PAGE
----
Spring is in the air, Kamloops! And you know what that means. Whether you’re pulling your beloved rig out of storage, trading it in for something new, or just buying your very first travel trailer or motorhome, there’s no better way to explore our great nation than with an RV road trip. That being said, whether you’re a seasoned RV vet or not, the matter of safety can often remain an oversight. From securely hitching your RV to underestimating its size to keeping up with maintenance, a lot can go wrong on the open road if you’re not careful. Thankfully, the team here at South Thompson RV has learned a thing or two after over 40 years in operation! Here are 10 things to keep in mind to stay safe in your RV as you gear up for spring camping in beautiful British Columbia!
Take your RV out for a test run (or 3). If you’re new to the world of RVs, it's important to know that driving a motorhome or camper is different from a car, truck or SUV. Be sure to take it out for a couple of practice spins in a safe space before heading out on your journey to get a feel for how it drives. Even if you’re already used to the #RVLife, we still recommend taking the ol’ rig out for a little reminder run!
Have your RV inspected. Not only is it important to have your RV winterized and de-winterized, but having it inspected before taking it out for the season will ensure everything is up to code so you can avoid potential risks or breakdowns while on your journey.
Load your RV correctly. Every unit has a maximum cargo carrying capacity (CCC) that shouldn’t be exceeded. You also need to load your RV to distribute the weight properly.
Stick to the pavement. While you may find some, very few RVs are meant for off-road driving. Try your best to stick to paved or semi-paved roads rather than navigating narrow, gravel or pebble-strewn roads.
Keep the windows closed. This helps to improve the aerodynamics/fuel consumption and will keep the fumes outside and prevent dust from entering the vehicle/living area.
Take Wider Turns. Regardless of your RV’s size. This is particularly true of right turns because you’ll be up against the curb. A sharp turn could find your rear tires up on the curb or tracking over someone’s lawn.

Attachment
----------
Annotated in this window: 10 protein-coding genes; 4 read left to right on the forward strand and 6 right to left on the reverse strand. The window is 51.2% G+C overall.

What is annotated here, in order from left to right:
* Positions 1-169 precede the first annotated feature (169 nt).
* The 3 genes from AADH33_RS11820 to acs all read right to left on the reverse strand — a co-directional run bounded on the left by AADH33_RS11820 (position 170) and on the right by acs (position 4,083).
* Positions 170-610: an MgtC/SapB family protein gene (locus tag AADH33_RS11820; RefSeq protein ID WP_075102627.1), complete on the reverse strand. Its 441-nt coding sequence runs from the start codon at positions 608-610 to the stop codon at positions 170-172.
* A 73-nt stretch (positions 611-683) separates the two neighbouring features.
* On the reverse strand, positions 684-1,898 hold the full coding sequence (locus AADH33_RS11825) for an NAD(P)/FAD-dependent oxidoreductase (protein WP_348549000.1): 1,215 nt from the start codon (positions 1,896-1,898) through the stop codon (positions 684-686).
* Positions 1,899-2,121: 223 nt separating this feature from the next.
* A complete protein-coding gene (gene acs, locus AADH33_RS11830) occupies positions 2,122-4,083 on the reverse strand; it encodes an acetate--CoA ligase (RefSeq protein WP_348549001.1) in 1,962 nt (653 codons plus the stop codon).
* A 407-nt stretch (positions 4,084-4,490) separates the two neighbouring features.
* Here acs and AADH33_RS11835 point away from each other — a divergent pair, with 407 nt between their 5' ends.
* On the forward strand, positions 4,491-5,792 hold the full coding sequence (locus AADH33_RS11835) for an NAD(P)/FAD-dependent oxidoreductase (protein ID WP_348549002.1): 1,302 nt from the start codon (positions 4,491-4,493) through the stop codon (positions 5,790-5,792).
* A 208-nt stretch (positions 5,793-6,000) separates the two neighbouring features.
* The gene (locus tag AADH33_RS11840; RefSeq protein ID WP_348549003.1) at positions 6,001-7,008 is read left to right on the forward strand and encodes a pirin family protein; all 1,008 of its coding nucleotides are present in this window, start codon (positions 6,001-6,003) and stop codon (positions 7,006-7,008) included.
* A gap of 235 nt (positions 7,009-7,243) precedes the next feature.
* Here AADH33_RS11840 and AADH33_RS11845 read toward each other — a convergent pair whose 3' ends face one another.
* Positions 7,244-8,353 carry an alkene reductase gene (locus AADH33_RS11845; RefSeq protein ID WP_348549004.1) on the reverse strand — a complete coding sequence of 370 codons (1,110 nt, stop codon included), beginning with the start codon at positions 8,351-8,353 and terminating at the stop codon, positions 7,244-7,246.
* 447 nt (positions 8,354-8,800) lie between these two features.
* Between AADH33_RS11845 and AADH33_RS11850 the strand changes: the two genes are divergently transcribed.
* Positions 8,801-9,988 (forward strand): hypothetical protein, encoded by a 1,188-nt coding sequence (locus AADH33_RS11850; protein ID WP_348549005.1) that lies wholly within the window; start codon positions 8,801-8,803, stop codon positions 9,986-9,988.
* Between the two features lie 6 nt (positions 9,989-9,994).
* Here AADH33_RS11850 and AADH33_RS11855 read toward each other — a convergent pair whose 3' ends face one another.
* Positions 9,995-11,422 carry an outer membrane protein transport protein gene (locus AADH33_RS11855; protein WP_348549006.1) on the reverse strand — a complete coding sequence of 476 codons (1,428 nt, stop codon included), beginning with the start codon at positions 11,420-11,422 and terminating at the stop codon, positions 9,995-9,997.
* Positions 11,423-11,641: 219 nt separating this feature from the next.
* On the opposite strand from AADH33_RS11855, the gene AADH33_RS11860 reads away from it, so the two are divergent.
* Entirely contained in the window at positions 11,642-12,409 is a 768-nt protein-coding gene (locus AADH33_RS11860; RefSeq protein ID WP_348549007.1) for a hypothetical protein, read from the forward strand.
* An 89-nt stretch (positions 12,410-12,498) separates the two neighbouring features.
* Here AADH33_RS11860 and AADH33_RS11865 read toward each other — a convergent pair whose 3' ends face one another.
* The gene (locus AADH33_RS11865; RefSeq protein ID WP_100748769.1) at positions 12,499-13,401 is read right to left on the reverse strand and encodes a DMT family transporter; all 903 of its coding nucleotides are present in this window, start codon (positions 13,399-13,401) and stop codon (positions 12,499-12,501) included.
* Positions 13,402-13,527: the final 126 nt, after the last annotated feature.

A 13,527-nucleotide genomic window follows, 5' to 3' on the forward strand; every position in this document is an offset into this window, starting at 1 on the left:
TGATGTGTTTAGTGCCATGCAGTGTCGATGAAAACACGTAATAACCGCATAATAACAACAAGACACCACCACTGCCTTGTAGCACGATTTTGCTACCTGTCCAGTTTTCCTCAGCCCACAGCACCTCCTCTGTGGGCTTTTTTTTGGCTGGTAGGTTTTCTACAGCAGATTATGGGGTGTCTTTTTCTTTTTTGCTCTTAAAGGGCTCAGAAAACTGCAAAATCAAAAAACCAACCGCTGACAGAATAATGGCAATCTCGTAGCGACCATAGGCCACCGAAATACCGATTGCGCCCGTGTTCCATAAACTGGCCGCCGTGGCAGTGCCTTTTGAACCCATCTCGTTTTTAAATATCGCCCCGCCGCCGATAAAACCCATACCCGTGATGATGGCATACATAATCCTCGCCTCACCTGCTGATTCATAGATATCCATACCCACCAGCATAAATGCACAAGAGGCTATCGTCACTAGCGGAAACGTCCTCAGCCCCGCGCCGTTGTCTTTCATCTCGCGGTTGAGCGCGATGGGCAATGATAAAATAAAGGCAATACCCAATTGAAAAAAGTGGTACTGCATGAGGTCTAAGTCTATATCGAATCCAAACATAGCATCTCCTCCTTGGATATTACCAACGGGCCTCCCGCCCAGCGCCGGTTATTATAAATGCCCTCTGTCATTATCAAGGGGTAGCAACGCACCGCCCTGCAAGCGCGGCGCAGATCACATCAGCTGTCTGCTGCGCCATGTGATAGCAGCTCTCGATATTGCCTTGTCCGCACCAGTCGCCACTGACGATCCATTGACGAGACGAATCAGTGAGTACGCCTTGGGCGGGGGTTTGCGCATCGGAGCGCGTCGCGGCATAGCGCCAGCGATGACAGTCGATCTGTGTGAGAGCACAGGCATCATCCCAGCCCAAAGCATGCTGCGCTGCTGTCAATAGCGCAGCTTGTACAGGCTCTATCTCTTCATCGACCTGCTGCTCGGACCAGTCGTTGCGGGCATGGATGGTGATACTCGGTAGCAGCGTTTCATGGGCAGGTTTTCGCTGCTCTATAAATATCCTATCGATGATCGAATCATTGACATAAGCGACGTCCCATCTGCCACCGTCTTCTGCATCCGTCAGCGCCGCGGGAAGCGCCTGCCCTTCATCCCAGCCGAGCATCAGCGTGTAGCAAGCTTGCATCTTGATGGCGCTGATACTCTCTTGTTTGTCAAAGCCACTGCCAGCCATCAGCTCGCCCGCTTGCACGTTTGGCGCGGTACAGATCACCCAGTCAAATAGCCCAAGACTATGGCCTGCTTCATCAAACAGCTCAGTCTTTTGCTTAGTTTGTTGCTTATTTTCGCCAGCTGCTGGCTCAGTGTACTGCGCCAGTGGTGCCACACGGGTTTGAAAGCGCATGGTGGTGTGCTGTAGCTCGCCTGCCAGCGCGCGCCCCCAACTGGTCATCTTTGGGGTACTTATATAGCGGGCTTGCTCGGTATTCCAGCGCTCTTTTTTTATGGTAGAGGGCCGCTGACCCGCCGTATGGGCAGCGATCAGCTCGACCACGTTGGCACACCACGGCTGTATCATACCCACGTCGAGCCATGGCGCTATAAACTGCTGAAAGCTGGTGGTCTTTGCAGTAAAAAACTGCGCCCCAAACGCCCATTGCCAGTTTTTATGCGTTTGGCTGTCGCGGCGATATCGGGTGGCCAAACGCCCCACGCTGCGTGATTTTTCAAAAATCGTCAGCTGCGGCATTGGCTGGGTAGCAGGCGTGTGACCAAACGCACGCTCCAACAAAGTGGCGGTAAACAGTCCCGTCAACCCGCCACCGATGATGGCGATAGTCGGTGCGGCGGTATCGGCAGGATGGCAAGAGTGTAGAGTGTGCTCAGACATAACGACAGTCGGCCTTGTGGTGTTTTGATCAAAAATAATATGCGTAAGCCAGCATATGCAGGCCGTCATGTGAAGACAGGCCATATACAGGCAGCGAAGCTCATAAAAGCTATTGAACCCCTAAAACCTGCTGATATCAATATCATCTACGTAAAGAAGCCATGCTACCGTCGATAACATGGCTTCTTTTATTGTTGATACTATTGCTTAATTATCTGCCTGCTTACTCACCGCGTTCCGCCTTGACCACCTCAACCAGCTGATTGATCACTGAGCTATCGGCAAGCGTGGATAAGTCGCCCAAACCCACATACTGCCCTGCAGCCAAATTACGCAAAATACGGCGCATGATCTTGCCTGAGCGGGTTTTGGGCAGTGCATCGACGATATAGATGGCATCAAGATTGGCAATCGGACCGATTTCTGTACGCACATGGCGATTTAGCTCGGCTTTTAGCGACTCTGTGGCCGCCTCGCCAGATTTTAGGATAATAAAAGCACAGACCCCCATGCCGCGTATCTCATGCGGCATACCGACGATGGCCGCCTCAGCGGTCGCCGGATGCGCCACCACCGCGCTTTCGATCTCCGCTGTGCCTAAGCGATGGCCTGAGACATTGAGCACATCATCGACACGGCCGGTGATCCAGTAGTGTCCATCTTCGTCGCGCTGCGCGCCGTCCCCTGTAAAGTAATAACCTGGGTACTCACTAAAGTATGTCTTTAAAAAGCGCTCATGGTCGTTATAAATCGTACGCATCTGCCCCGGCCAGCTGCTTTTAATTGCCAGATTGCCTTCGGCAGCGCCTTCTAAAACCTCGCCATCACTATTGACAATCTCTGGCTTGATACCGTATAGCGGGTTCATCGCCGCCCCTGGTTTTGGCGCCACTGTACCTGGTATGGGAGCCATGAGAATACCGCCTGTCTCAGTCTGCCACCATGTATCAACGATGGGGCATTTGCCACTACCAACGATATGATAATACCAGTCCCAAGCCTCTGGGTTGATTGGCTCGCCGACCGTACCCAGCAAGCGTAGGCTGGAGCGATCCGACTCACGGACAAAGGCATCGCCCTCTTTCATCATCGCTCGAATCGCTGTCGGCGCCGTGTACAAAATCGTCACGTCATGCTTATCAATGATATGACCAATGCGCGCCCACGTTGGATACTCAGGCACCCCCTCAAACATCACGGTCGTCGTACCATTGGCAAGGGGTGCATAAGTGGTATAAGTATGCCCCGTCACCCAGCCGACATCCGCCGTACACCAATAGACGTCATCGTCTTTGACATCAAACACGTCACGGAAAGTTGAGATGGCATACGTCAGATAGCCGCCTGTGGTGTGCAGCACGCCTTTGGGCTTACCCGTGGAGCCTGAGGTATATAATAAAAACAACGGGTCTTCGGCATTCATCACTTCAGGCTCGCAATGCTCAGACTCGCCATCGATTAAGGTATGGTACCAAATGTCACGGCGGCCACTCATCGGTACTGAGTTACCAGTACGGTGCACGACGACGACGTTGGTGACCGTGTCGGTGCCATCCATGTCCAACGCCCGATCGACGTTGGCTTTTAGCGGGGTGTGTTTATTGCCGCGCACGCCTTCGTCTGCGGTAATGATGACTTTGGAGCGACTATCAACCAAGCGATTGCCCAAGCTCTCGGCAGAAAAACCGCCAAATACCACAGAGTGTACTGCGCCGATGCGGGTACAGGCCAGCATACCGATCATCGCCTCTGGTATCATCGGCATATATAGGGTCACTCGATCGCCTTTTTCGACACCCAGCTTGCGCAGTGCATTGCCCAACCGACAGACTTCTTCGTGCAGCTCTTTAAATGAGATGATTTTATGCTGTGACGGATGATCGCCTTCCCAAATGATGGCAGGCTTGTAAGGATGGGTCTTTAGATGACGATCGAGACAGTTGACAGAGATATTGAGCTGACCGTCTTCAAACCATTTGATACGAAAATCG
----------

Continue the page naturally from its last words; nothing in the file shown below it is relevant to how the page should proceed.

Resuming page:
Adjust the convex side mirrors accordingly. This helps both you and your co-pilot see down the sides of your unit. These mirrors increase the field of vision, particularly in the blind spot area, so you can see passing vehicles and tires in motion. Remember that things are closer than they appear, so don’t use convex mirrors to judge distance!
Check for weather updates. Regularly visit or tune into Environment Canada for provincial updates for any weather alerts. Sure, unexpected rain or snow can lightly affect your road trip plans, but you also want to keep an eye out for even more serious alerts like wildfires, mudslides, fog, and avalanches.
Drive safely. This can mean numerous things, but among the most important is to drive slowly and take your time, especially since RVs are more susceptible to crosswinds than passenger vehicles. Pro tip: Keep the RV between the highway/road lines (closer to the centre line is advised) and use gradual acceleration and braking. Be sure to also leave plenty of room between vehicles in case of unexpected braking.
Use a spotter when backing up. If you’re travelling solo, you’ll need to depend on your rear camera and get in and out. But if you have a co-pilot, they can help guide you to maneuver your RV in and out of its spot safely.
Here at South Thompson RV, we want you to be as prepared as possible before takeoff so that you can experience the optimal level of enjoyment on your RV getaway. For peace of mind, contact our service centre and schedule an appointment to have your current RV de-winterized and inspected before heading on your next adventure today!